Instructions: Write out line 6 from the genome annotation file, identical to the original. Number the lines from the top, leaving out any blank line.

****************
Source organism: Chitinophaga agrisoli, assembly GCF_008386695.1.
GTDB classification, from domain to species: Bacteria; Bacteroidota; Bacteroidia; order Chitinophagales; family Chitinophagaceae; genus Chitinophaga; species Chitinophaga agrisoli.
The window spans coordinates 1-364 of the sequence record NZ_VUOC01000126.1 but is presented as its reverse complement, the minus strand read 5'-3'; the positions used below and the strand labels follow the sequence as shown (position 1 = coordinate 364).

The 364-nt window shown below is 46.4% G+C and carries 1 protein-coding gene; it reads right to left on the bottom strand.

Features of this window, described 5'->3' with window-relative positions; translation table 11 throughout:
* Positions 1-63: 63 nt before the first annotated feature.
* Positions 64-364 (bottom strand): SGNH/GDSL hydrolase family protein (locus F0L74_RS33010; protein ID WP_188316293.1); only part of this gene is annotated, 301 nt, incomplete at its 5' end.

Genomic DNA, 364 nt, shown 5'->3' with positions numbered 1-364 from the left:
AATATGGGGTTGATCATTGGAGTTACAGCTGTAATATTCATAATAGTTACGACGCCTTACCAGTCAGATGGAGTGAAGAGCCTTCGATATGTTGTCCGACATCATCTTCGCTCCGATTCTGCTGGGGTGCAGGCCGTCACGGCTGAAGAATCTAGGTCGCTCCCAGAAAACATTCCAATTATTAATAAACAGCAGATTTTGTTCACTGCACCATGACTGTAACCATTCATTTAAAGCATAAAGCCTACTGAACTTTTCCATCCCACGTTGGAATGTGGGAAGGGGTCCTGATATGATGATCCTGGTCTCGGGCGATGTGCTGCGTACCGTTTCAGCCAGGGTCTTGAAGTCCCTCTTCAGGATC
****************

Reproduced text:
* Positions 1-63: 63 nt before the first annotated feature.